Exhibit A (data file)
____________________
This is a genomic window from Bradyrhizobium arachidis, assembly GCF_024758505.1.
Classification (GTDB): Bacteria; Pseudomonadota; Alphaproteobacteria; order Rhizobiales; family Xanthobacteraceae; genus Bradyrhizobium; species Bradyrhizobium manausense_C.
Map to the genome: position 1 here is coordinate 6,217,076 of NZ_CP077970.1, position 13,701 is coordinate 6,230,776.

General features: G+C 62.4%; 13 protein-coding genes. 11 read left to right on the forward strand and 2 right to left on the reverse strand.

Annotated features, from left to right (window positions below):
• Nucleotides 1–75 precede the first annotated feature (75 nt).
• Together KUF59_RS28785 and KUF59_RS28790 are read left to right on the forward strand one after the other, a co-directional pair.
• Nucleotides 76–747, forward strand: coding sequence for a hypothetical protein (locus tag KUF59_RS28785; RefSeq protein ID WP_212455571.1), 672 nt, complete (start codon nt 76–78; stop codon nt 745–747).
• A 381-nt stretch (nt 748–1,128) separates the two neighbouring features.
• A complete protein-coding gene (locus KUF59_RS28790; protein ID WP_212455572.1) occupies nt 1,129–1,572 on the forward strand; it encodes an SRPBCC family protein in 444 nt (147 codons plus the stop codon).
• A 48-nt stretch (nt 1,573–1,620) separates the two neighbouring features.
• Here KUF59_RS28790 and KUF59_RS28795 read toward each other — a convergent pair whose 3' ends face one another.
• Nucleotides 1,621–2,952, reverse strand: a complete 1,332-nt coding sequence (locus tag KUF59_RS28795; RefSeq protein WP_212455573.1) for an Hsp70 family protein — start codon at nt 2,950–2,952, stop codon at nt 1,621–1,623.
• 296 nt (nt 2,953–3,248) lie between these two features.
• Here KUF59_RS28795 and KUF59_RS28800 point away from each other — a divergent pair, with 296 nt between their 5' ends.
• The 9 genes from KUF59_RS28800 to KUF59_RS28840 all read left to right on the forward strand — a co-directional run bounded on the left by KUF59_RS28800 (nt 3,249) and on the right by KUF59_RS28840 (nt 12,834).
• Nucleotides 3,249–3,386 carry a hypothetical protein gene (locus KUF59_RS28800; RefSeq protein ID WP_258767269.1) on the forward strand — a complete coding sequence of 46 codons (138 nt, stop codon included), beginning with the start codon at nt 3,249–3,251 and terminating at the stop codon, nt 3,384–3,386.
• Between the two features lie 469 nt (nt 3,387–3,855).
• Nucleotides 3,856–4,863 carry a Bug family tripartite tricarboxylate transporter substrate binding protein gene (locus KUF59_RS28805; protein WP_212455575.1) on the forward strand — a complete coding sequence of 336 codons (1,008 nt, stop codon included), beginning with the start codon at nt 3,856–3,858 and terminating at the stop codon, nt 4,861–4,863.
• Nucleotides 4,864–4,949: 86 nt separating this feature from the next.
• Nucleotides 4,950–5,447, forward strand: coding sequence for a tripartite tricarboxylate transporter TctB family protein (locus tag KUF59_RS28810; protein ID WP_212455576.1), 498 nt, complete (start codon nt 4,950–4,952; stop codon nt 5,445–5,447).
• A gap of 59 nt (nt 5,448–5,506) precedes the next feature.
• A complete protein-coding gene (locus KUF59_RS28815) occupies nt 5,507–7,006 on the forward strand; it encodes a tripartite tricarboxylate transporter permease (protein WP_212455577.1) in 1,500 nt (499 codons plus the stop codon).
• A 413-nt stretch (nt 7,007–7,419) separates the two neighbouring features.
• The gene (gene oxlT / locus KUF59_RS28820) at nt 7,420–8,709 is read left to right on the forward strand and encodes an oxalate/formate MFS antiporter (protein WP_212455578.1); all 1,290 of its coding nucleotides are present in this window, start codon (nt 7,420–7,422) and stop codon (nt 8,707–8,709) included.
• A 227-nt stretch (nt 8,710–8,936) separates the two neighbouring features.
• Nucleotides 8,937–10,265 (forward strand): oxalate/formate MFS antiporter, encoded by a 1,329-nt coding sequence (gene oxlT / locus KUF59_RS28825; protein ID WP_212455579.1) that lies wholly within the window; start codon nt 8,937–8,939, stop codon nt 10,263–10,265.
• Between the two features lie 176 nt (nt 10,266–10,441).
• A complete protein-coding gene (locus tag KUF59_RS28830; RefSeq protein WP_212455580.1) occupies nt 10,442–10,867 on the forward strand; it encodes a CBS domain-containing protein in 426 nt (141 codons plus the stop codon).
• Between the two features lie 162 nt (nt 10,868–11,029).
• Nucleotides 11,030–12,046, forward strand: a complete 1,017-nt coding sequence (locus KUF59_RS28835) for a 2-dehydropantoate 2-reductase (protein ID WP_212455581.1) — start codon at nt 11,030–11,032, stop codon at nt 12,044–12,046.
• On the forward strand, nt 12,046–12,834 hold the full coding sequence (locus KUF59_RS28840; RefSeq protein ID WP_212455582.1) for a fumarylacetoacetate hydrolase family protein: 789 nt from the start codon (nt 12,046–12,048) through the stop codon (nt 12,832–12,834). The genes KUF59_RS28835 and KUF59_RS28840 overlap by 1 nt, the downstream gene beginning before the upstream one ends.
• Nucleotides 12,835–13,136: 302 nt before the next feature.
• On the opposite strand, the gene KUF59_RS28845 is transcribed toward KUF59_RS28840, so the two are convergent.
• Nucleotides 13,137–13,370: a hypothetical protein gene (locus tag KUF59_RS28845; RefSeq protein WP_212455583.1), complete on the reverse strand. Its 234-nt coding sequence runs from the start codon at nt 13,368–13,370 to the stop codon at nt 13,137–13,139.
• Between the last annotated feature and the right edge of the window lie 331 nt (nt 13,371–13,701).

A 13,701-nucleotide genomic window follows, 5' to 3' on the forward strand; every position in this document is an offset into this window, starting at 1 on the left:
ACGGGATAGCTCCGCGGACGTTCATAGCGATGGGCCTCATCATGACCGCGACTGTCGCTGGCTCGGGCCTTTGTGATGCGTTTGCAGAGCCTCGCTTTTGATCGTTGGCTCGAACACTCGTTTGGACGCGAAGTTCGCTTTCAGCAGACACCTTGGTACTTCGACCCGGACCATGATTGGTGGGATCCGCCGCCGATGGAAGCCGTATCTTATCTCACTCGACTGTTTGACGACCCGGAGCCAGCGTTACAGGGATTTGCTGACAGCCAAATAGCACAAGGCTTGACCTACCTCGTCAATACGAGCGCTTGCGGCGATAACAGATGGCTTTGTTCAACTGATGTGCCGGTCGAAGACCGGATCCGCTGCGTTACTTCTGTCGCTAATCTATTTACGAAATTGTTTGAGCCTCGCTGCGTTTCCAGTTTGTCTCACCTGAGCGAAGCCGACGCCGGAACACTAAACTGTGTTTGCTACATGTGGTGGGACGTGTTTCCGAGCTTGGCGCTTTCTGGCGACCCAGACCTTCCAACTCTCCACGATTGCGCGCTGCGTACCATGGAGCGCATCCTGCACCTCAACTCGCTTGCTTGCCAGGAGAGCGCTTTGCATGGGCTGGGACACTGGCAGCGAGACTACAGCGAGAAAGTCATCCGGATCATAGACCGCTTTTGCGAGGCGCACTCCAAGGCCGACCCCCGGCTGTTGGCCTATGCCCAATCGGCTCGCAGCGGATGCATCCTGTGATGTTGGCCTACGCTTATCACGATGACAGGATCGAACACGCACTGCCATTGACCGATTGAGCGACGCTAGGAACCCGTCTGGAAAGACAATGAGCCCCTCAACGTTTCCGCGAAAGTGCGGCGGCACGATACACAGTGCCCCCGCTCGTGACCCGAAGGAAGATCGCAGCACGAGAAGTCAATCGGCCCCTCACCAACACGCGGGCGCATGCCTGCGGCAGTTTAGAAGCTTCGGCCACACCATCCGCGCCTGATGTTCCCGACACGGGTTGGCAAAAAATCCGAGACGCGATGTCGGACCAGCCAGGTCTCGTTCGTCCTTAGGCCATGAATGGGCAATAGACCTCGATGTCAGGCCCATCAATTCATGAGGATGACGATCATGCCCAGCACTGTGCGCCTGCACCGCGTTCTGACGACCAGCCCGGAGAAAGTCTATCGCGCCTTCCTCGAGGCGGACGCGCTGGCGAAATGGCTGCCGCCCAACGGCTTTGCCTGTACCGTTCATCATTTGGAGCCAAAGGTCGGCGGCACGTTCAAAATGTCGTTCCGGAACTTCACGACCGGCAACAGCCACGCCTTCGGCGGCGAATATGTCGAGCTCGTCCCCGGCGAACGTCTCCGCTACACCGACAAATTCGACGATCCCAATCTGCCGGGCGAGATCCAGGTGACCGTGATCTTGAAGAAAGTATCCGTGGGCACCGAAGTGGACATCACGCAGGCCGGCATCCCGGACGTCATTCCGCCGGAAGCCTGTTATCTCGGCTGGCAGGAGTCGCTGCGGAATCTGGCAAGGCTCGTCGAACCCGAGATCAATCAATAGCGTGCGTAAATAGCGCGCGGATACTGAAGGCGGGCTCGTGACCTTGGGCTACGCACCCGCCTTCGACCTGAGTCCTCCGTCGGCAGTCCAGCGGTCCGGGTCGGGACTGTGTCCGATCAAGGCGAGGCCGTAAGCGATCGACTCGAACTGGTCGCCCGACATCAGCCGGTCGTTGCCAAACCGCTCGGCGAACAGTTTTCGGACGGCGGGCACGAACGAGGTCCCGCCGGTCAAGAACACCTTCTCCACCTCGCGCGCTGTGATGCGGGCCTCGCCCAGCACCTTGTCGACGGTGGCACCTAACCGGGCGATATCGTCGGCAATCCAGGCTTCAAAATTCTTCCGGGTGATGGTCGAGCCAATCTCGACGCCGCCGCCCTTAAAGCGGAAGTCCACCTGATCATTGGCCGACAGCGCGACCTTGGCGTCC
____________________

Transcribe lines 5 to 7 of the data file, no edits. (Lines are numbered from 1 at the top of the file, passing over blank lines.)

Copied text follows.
Annotated features, from left to right (window positions below):
• Nucleotides 1–75 precede the first annotated feature (75 nt).
• Together KUF59_RS28785 and KUF59_RS28790 are read left to right on the forward strand one after the other, a co-directional pair.